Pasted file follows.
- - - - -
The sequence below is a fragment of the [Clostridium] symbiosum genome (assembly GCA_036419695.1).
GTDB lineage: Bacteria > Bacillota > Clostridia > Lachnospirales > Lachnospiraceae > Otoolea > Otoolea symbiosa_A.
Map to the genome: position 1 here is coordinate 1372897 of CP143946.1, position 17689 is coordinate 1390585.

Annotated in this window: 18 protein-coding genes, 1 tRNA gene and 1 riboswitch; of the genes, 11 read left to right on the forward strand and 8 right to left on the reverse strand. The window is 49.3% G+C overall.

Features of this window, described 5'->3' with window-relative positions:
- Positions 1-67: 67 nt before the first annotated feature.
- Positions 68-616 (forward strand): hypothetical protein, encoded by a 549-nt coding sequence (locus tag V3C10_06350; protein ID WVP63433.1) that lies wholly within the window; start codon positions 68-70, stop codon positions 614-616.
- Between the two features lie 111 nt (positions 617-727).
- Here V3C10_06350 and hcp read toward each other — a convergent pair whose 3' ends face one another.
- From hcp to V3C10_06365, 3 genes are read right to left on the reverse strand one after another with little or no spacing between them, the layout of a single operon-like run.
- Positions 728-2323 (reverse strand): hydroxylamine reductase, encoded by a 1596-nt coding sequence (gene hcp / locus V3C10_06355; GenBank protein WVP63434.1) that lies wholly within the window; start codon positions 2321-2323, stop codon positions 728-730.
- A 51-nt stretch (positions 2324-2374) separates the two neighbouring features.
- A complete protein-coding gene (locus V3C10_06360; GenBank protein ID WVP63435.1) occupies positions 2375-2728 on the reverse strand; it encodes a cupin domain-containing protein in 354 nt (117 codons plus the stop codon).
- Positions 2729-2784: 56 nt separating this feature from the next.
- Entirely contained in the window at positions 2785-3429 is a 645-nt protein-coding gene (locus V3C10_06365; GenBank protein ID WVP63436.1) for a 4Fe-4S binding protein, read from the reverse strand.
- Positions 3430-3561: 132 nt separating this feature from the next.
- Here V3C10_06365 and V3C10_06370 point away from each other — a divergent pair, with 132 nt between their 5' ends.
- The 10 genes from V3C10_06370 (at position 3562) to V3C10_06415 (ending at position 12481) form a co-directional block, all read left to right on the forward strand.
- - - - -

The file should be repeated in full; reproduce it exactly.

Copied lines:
The sequence below is a fragment of the [Clostridium] symbiosum genome (assembly GCA_036419695.1).
GTDB lineage: Bacteria > Bacillota > Clostridia > Lachnospirales > Lachnospiraceae > Otoolea > Otoolea symbiosa_A.
Map to the genome: position 1 here is coordinate 1372897 of CP143946.1, position 17689 is coordinate 1390585.

Annotated in this window: 18 protein-coding genes, 1 tRNA gene and 1 riboswitch; of the genes, 11 read left to right on the forward strand and 8 right to left on the reverse strand. The window is 49.3% G+C overall.

Features of this window, described 5'->3' with window-relative positions:
- Positions 1-67: 67 nt before the first annotated feature.
- Positions 68-616 (forward strand): hypothetical protein, encoded by a 549-nt coding sequence (locus tag V3C10_06350; protein ID WVP63433.1) that lies wholly within the window; start codon positions 68-70, stop codon positions 614-616.
- Between the two features lie 111 nt (positions 617-727).
- Here V3C10_06350 and hcp read toward each other — a convergent pair whose 3' ends face one another.
- From hcp to V3C10_06365, 3 genes are read right to left on the reverse strand one after another with little or no spacing between them, the layout of a single operon-like run.
- Positions 728-2323 (reverse strand): hydroxylamine reductase, encoded by a 1596-nt coding sequence (gene hcp / locus V3C10_06355; GenBank protein WVP63434.1) that lies wholly within the window; start codon positions 2321-2323, stop codon positions 728-730.
- A 51-nt stretch (positions 2324-2374) separates the two neighbouring features.
- A complete protein-coding gene (locus V3C10_06360; GenBank protein ID WVP63435.1) occupies positions 2375-2728 on the reverse strand; it encodes a cupin domain-containing protein in 354 nt (117 codons plus the stop codon).
- Positions 2729-2784: 56 nt separating this feature from the next.
- Entirely contained in the window at positions 2785-3429 is a 645-nt protein-coding gene (locus V3C10_06365; GenBank protein ID WVP63436.1) for a 4Fe-4S binding protein, read from the reverse strand.
- Positions 3430-3561: 132 nt separating this feature from the next.
- Here V3C10_06365 and V3C10_06370 point away from each other — a divergent pair, with 132 nt between their 5' ends.
- The 10 genes from V3C10_06370 (at position 3562) to V3C10_06415 (ending at position 12481) form a co-directional block, all read left to right on the forward strand.